A Nightmare on Elm Street, Directed by Samuel Bayer, written by Wesley Strick and Eric Heisserer, starring Jackie Earle Haley, Rooney Mara, and Kyle Gallner - Rated R
It's sad, really, Clancy Brown (aka The Kurgan) was in this movie, but I have to give it a Nolte...what a shame.
Welcome to the party, Freddy. You’re the latest horror icon to get a bland, unnecessary remake. Don’t get me wrong, I don’t think all remakes are terrible or pointless, but these horror remakes have to stop. These stories should either be continued or left dead. Don’t just start them over; that’s boring. Give me a sequel to Freddy Vs Jason before you just churn out some reboot. At least that film was aware of itself and fun. Unfortunately, I don’t see this stopping anytime soon. But I digress; let’s take a look at this crappy movie.
A Nightmare on Elm Street offers nothing new or interesting to the series. We’re treated to the origin story of Freddy again. Just in case you have never seen a Freddy movie, here’s the skinny: Freddy Krueger is a child molester (in the original he was a child murderer) who gets burned alive by a group of angry parents. He continues to torture their children from beyond the grave by attacking them in their dreams. Sounds like a weak revenge plan, but here’s the catch: if Freddy kills you in a dream, you die for real. That basic story has worked for years and I’m okay with it, but I wanted to see a few more interesting ideas at work.
The only aspect of the film of note is the casting of Jackie Earle Haley as Freddy. I thought Haley did a fine job here, even though he’s just using his Rorschach voice from Watchmen, but his presence doesn’t save this film.
What could have saved the film is director Samuel Bayer. The script was going to be basic, that’s just a given. Bayer, a veteran music video director, would have to do something with the camera or the dream sequences to spice things up. Sadly, he just followed the example of the script and kept things very basic.
What’s terribly frustrating about Bayer’s failure is the fact that this film mainly takes place in people’s dreams. That is ripe territory for inventive and visually impressive filmmaking. You’re basically free to do anything when dreams are the film’s landscape. But it’s the same old settings we’re used to. You have the school and the boiler room, that’s pretty much it. Those two settings are a requirement for an Elm Street movie, I understand, but they look almost identical to the old films. If this is a “reimagining,” then these filmmakers don’t have much of an imagination.
So the locales are the same, I can forgive that if the movie makes up for it with some inventive death scenes or blood is used more like paint and less like slop to be thrown at the audience. This film is only slightly acceptable in that department as well, though. There is a scene of two where the film succeeds, but for the most part the kills are sloppy and lame. If you’re remaking something, you should have the decency to create some interesting visuals.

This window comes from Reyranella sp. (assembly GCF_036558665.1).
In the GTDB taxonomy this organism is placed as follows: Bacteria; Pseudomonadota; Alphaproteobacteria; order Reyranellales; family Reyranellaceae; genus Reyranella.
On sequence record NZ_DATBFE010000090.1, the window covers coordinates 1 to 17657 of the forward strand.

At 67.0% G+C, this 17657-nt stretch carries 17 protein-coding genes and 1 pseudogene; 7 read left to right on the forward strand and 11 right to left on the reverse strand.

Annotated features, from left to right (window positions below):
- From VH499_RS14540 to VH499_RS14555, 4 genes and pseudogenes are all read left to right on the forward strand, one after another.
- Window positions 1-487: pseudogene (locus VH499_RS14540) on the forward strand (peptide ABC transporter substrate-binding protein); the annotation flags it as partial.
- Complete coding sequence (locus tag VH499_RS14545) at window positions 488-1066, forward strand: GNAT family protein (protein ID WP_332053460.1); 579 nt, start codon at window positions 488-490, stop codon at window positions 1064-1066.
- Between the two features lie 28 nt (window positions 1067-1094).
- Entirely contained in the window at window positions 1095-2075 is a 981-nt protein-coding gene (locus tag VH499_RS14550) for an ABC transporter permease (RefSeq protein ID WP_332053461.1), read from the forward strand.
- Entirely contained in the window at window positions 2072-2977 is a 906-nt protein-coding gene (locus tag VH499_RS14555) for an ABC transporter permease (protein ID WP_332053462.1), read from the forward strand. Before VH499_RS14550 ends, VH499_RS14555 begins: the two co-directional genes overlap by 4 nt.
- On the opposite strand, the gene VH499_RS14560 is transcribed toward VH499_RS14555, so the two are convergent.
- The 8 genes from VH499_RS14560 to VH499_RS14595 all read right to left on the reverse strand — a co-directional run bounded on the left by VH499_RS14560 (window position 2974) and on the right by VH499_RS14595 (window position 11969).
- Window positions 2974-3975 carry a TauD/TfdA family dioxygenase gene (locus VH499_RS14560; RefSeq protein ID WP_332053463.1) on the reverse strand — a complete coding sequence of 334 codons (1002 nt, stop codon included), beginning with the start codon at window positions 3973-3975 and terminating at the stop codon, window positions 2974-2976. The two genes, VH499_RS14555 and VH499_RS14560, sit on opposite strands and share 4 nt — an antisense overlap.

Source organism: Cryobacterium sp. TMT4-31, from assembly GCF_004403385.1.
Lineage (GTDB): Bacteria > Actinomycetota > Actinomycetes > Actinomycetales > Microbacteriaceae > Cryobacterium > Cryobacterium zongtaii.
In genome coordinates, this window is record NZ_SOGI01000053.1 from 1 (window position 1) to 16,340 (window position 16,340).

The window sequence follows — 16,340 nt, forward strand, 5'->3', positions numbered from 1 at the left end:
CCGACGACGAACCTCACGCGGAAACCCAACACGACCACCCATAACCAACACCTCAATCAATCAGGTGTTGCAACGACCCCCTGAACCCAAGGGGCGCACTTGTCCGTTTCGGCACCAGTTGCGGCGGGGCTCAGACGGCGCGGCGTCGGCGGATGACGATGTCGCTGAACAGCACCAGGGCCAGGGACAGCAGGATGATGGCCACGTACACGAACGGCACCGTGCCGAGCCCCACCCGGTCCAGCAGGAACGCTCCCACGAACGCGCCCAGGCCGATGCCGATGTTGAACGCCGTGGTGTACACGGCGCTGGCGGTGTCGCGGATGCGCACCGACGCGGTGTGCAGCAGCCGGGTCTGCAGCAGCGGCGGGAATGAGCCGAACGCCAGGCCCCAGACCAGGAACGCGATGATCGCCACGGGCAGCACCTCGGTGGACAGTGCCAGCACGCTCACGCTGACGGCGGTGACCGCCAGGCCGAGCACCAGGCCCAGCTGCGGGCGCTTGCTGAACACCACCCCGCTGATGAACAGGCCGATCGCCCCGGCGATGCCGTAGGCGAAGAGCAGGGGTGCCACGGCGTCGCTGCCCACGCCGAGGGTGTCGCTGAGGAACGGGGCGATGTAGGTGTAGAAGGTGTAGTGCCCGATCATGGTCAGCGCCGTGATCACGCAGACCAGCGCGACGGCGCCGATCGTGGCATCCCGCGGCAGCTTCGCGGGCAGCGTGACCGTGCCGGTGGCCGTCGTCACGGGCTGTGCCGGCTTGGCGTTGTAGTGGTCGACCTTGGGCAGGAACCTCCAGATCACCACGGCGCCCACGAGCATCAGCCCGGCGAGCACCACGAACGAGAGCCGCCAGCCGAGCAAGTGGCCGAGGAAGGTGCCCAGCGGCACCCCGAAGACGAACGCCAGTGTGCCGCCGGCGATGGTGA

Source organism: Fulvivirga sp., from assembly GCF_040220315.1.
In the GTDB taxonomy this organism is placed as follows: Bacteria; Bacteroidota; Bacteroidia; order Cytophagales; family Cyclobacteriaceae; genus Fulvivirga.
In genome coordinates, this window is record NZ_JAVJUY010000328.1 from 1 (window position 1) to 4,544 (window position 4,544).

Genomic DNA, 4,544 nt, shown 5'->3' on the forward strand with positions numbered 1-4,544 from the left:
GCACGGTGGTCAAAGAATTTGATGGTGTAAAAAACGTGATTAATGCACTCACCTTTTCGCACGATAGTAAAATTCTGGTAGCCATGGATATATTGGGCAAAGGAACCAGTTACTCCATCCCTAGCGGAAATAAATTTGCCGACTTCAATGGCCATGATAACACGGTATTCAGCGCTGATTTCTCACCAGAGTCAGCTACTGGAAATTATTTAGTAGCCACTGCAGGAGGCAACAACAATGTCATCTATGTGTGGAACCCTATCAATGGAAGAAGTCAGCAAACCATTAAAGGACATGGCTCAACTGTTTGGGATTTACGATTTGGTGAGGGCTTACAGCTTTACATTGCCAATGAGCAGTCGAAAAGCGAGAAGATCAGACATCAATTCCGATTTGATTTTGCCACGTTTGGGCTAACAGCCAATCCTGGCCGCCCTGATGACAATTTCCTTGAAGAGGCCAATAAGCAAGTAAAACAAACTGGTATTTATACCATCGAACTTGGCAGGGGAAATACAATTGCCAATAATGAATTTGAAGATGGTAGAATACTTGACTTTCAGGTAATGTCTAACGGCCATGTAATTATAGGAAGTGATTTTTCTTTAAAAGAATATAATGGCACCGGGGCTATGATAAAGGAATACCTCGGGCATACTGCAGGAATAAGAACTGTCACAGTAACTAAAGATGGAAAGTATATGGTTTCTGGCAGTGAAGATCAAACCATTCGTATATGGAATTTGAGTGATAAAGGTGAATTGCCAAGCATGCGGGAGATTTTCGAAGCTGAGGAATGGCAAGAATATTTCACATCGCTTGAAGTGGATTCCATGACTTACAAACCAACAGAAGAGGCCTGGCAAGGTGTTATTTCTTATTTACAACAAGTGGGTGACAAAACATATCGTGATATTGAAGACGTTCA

But is it scary? That’s the point anyway, right? If you get frightened by jump scares (you know, when the camera moves around a character and the villain suddenly appears, accompanied with a shrieking violin sound cue), then this film might get to you. If you need atmosphere and a truly frightening villain, you’ll probably just end up bored.
The villain wasn’t frightening to me because I thought the make up for Freddy’s burnt face was weak. I couldn’t help but think of Gary Oldman’s disfigured character from 2001’s Hannibal. It just didn’t strike me as original and it certainly didn’t give me the creeps.
The movie is at best adequate on nearly every level, and to top it all off, it’s strangely made and quite stupid at times. I say it’s strangely made because the director leaves the camera going for about ten seconds too long in nearly every normal scene. The movie seemed to be in slow motion at times. It’s like they realized the script wasn’t long enough, so they shot filler to get the runtime up.
Now for the stupidity. Okay, you’re being hunted in your dreams, so you have to stay awake. What do the two leads decide to do? Go to the book store and read sleep deprivation books, of course! I don’t think reading about sleeping is the best way to stay awake. Plus, these characters aren’t sleep deprived, they are flat out narcoleptic. They fall asleep at the most ridiculous times, like while they are swimming (not joking, it happens). And here’s a tip for these kids: if you want to stay awake, don’t sit down! Just keep standing, walk around or something. At one point a girl, who is aware of the situation, mind you, decides to take a relaxing bath because that would never put you to sleep. Take a shower, lady! It’s a more active experience and will probably keep you awake.
I could go on and on but I’ve already started to rant about this one. I’m just upset about what has happened to icons like Freddy. Maybe I’m wrong, though, the kids at the showing I was at seemed to like it, so maybe they’ll be in my shoes in twenty years, ranting and raving when the next “reimagining” comes out in all its mediocre glory.